My attention was caught by the fishing rod on its stand. The line was pulling to one side. The float, hooks and weights could be drifting into the rocks and seaweed of the shallows. It needed re-casting.

'Do you need me to get your clothing?' I asked.

'You still haven't answered me. What are you writing?'

'It's a story. A book.'

'Is it a nice one?'

'I don't know. No-one's read it yet.'

The girl fell silent. The background noise here was the chatter of waves against rocks, and it sounded like the static between radio channels. Tune out for a few seconds, and you could hear it.

'What is your name?' I asked.

She was smoothing the cloth of my coat over her legs. There were damp patches on the hem where her hands touched, and more down the lapels where her hair was spilling out. She raised her gaze. The lamplight and the line of her cheeks and eyes made interesting shadows on her face.

'You know it.'

'I think I'd remember if I did.'

Our attention was mutually drawn to the rod top, which was jerking around. 'Sorry, that's caught.' I said, and I stood up. 'Are you planning to stay?'


The waves where my line entered the water were rebounding from a projection of cliff to seaward, and making strange patterns in the water. There was a lace-work of foam on the surface, grey-blue in the moonlight. I waded through it, lifting the line in my fingers.

It was slow going. The sea as it washed out here made pits and whorls in the sand, and some of them could be startlingly deep. You had to feel your way forward. The line tugged painfully at my fingers and the water was cold at my knees. The girl must have been frozen.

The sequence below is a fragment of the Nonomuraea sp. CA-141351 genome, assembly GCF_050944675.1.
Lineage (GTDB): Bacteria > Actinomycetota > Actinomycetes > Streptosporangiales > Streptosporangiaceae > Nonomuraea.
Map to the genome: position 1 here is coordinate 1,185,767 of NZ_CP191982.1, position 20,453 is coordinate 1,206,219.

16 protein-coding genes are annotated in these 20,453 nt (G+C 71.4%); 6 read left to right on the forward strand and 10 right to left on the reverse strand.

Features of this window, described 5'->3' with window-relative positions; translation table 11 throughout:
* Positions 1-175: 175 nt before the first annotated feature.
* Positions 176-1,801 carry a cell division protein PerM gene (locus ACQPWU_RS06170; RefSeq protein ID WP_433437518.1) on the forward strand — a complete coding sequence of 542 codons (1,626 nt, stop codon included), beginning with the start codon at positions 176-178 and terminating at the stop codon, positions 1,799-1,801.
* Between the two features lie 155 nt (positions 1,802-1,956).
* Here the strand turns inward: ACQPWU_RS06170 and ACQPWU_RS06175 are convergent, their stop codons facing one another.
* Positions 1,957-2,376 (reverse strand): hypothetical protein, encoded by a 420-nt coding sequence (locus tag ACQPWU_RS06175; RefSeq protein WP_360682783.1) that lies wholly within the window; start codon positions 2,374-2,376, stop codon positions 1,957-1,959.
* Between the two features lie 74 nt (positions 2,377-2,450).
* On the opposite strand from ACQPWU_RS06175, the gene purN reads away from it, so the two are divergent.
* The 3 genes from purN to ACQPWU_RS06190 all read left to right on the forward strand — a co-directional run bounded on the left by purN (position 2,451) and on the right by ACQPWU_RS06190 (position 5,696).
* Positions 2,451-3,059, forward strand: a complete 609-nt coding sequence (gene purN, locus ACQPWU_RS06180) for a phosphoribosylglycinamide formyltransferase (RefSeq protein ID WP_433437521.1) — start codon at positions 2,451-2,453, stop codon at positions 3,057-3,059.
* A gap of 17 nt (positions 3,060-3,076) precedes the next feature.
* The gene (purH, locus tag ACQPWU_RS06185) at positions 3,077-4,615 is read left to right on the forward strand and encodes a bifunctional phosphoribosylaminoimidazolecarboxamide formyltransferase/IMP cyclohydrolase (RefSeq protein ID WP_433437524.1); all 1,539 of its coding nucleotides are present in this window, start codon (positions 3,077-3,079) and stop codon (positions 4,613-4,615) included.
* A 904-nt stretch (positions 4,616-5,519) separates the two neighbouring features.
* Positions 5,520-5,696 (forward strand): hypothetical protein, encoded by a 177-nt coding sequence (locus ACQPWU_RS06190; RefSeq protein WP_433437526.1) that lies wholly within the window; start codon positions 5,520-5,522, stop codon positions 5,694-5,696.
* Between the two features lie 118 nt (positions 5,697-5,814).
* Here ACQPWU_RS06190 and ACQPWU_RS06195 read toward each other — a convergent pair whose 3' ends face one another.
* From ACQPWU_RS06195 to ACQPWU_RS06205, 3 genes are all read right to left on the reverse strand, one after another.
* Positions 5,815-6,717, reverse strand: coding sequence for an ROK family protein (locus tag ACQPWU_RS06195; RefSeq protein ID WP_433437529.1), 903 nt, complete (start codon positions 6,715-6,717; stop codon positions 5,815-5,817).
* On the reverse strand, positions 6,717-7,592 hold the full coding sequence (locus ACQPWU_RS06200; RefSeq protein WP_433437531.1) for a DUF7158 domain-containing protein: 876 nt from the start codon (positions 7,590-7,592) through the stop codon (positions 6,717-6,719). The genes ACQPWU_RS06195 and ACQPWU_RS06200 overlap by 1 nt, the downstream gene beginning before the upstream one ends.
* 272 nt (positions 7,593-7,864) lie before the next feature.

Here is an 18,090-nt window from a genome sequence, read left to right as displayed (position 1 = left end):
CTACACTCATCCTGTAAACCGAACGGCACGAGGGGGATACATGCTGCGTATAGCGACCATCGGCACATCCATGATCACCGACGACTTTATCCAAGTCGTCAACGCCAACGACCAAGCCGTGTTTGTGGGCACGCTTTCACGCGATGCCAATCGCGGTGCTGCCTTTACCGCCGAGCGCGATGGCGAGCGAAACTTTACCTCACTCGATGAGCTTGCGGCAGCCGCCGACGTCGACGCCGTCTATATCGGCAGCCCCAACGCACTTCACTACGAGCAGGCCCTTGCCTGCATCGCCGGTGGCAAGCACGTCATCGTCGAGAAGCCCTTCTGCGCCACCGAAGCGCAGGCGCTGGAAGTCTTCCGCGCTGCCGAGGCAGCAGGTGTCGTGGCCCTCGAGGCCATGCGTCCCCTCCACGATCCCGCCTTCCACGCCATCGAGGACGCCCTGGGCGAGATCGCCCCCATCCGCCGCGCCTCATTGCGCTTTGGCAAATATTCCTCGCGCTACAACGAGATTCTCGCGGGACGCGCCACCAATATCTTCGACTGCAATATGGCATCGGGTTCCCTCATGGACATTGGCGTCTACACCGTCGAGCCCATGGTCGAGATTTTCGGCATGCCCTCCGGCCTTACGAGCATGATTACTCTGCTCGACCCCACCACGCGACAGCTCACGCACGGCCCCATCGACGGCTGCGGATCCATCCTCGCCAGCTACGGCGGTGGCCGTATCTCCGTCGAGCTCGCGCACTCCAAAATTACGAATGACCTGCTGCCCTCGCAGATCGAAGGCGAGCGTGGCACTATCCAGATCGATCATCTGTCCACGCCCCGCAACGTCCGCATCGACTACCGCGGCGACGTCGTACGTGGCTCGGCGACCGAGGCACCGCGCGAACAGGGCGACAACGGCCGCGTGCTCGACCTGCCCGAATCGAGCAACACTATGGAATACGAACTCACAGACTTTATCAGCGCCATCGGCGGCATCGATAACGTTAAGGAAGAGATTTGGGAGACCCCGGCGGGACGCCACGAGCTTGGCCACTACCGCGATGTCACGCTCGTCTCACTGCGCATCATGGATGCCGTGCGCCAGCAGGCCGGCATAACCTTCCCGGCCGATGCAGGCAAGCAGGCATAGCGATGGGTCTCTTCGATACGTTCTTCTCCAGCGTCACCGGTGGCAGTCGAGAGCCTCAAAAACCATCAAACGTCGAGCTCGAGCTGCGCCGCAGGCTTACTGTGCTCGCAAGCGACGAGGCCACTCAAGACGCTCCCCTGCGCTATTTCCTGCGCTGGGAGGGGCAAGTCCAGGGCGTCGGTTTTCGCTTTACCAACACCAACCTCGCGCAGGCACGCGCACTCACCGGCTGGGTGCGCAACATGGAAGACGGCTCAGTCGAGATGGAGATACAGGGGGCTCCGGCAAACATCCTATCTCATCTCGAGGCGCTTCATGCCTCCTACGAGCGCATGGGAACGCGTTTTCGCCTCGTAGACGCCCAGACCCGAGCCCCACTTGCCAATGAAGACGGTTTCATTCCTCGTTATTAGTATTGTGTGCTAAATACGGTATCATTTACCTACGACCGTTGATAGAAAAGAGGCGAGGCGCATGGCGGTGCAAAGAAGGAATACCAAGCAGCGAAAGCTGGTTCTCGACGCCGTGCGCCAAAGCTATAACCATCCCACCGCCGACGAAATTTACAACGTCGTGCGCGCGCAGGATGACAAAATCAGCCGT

I reached a place where the line as I lifted it went tight and then passed below a rock. There was thirty quid's worth of tackle on the end. Damn. I bent and felt along the nylon until my fingers were at maximum reach under the stone. Would the red girl be there when I got back? I didn't know. There was seaweed, black and oily, on the top of the rock. It was close to my nose. The smell was not good.

I let the line drop, pulled a cold arm from the water and inched around the rock. The sand dropped away on this side and sliding further into the water was not pleasant. The surface was covered in foam, and black underneath when I pushed the grey mass aside. I felt forward with my foot. Further around again the sand dropped beyond the range of my boot. I gripped the slime on the top of rock as best as I could and swung my leg through the water to try and catch the line. Nothing. Time to cut it.

I waded back towards the lantern looping the line between my hands. I could see my rod was still there, and my chair. I couldn't see the girl. She could have moved out of the light, or she might have swam or walked away again. Looking at the light hurt my eyes. Around me the sea had more colour now. It was lighter where the sand was shallow, and there were other pale areas where bubbles and foam pushed below the surface by waves were rising back up.

Back in the cliff bowl I dropped my coil of line to the ground and looked around. The girl was missing, but where?

'John.' Her voice came from the darkness behind. I liked the sound. She could have been a singer.

I was folding the redundant line into my fishing pack. My sleeves were heavy with water, and cold. As I turned about, a pale form detached itself from the cliff face and walked towards my light. She raised my notebook. 'You should be more careful.'